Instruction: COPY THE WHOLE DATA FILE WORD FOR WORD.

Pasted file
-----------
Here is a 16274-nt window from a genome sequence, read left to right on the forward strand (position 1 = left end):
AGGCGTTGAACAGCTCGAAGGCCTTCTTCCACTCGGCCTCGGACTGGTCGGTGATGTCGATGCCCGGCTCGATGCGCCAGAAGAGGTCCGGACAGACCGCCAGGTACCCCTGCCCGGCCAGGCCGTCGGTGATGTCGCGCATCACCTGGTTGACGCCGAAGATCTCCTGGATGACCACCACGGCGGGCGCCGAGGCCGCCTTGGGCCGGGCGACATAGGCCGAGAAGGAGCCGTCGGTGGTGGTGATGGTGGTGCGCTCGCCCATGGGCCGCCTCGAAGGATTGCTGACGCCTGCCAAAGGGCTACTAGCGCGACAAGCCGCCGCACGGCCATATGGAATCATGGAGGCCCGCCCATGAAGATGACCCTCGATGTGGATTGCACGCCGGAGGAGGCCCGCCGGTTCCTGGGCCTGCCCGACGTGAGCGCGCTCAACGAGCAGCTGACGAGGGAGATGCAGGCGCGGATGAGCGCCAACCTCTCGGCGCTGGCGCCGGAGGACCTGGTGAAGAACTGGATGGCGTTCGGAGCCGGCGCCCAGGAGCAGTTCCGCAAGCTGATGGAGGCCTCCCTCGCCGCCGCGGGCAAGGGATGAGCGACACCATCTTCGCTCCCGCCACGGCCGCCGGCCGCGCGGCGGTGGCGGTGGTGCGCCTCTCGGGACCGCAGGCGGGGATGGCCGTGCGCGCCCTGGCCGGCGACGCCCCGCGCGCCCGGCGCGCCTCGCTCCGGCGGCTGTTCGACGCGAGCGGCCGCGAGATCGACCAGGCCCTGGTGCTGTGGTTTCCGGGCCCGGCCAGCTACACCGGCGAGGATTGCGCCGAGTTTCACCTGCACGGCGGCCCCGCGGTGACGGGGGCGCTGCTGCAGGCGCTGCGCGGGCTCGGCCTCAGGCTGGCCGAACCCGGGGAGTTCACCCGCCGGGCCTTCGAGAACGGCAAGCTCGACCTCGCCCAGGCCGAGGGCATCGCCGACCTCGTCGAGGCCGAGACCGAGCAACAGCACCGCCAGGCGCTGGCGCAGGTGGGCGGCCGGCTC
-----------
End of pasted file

Here is a 16274-nt window from a genome sequence, read left to right on the forward strand (position 1 = left end):
AGGCGTTGAACAGCTCGAAGGCCTTCTTCCACTCGGCCTCGGACTGGTCGGTGATGTCGATGCCCGGCTCGATGCGCCAGAAGAGGTCCGGACAGACCGCCAGGTACCCCTGCCCGGCCAGGCCGTCGGTGATGTCGCGCATCACCTGGTTGACGCCGAAGATCTCCTGGATGACCACCACGGCGGGCGCCGAGGCCGCCTTGGGCCGGGCGACATAGGCCGAGAAGGAGCCGTCGGTGGTGGTGATGGTGGTGCGCTCGCCCATGGGCCGCCTCGAAGGATTGCTGACGCCTGCCAAAGGGCTACTAGCGCGACAAGCCGCCGCACGGCCATATGGAATCATGGAGGCCCGCCCATGAAGATGACCCTCGATGTGGATTGCACGCCGGAGGAGGCCCGCCGGTTCCTGGGCCTGCCCGACGTGAGCGCGCTCAACGAGCAGCTGACGAGGGAGATGCAGGCGCGGATGAGCGCCAACCTCTCGGCGCTGGCGCCGGAGGACCTGGTGAAGAACTGGATGGCGTTCGGAGCCGGCGCCCAGGAGCAGTTCCGCAAGCTGATGGAGGCCTCCCTCGCCGCCGCGGGCAAGGGATGAGCGACACCATCTTCGCTCCCGCCACGGCCGCCGGCCGCGCGGCGGTGGCGGTGGTGCGCCTCTCGGGACCGCAGGCGGGGATGGCCGTGCGCGCCCTGGCCGGCGACGCCCCGCGCGCCCGGCGCGCCTCGCTCCGGCGGCTGTTCGACGCGAGCGGCCGCGAGATCGACCAGGCCCTGGTGCTGTGGTTTCCGGGCCCGGCCAGCTACACCGGCGAGGATTGCGCCGAGTTTCACCTGCACGGCGGCCCCGCGGTGACGGGGGCGCTGCTGCAGGCGCTGCGCGGGCTCGGCCTCAGGCTGGCCGAACCCGGGGAGTTCACCCGCCGGGCCTTCGAGAACGGCAAGCTCGACCTCGCCCAGGCCGAGGGCATCGCCGACCTCGTCGAGGCCGAGACCGAGCAACAGCACCGCCAGGCGCTGGCGCAGGTGGGCGGCCGGCTC